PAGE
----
Partnering Across the Sanitation Value Chain: The Next Great Agricultural Input – The Climate Foundation and Sanergy Research Biochar
In Part 3 of our series on Partnering Across the Sanitation Value Chain, Laura Talsma of the Climate Foundation writes about the partnership between Sanergy and the Climate Foundation to trial the production of biochar using human waste. You can read Parts 1 and 2 here.
Human waste is only an inconvenience for some, but for others, it’s a life threatening problem. 2.5 billion people around the world don’t have access to proper sanitation. With this in mind, the Climate Foundation is taking up the challenge to turn a problem into an opportunity. By setting up a business around a taboo like sanitation, more and more people are gaining access to safe sanitation, and the taboo is changing.
Together with Sanergy, the Climate Foundation is looking at a whole new way of using human waste. By heating up human solid waste in the absence of oxygen, biochar is created: a type of charcoal, but made from alternative biomass. Biochar can be used as a soil conditioner in agriculture for it is good at helping the soil retain water and nutrients or it can be used as a fuel briquette for cooking. By creating a valuable end product, an entrepreneurial system is built, which in turn, creates incentives to maintain and build waste infrastructures. Watch this video here!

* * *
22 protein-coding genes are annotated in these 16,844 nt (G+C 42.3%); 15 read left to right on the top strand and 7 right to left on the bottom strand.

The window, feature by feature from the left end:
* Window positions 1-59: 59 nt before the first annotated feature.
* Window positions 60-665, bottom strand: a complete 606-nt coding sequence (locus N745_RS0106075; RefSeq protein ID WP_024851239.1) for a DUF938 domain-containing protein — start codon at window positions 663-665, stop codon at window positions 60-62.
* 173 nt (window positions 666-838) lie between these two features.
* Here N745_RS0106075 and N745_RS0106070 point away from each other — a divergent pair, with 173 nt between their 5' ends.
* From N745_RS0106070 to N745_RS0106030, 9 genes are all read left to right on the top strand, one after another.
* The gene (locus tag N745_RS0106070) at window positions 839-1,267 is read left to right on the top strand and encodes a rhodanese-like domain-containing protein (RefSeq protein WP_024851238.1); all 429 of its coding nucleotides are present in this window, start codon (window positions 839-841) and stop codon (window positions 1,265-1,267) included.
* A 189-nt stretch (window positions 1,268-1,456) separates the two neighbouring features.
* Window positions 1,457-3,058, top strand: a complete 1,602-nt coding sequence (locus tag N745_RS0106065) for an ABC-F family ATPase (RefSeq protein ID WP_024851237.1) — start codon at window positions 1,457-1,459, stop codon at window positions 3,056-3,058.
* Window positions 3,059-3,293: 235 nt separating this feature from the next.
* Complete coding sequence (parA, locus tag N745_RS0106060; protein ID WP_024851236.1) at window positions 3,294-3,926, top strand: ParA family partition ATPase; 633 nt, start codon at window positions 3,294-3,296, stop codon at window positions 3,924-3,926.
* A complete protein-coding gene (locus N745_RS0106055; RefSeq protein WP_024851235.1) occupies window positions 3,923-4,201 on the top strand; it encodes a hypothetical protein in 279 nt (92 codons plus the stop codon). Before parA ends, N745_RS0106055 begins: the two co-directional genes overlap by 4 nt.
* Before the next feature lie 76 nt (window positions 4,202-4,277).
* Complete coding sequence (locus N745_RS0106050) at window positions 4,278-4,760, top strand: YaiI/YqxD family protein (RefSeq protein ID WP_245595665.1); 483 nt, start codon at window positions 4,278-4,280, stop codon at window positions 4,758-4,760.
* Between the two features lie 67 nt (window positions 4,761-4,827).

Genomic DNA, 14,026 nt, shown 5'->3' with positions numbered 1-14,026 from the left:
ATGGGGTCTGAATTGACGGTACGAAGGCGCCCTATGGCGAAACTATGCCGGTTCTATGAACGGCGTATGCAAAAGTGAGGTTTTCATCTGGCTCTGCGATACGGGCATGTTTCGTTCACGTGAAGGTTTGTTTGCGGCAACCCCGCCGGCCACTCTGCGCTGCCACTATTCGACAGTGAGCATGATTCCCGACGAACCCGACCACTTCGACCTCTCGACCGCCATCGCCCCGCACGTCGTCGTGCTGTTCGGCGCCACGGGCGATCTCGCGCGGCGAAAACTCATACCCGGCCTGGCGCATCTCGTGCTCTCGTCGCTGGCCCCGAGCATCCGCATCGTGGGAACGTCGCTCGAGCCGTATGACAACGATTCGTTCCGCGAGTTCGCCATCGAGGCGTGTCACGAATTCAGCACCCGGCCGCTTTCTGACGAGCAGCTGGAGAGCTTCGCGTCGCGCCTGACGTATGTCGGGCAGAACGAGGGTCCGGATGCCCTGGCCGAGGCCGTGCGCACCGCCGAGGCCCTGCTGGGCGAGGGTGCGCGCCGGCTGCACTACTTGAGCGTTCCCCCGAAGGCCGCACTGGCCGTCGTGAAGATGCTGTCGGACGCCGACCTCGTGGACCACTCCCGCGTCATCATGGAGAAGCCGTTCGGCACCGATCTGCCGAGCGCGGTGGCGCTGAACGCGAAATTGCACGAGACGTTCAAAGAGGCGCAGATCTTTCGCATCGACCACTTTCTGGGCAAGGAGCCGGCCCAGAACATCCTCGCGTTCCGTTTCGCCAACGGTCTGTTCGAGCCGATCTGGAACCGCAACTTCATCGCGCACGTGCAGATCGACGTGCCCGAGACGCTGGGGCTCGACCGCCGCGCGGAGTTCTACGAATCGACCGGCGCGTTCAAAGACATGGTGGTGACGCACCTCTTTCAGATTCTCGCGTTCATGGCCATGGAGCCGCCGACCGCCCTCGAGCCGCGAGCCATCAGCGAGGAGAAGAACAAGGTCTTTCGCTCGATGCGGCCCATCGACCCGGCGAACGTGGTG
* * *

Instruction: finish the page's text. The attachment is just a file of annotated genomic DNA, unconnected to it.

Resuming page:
At Sanergy’s lab, over the last 6 months, our team has collected samples of the waste from Fresh Life Toilets to be analyzed. By knowing more about the variables in the waste now, we know what to expect when the technology is running for days on end in the future.
We have also set up a small oven – called a charcolator – in partnership with Cornell University. With the charcolator, biochar samples can be made with Sanergy waste, and tested for both agriculture and fuel purposes. In the coming months, our PhD student from Cornell, Leilah Krounbi, will organize growth trials with different kinds of biochar mixes to see how well Kenyan crops react to them. As Fausto Marcigot, Sanergy’s R&D lead for this project notes, “We think there’s a great opportunity here in Kenya to help farmers out, but we have to make sure that we are developing a product that farmers will value.”
During the development of the technology in the United States, a team of market researchers is already scanning the markets for biochar in Kenya – to see how the adoption of the end product can be smooth, and a continuous business model can be put into practice.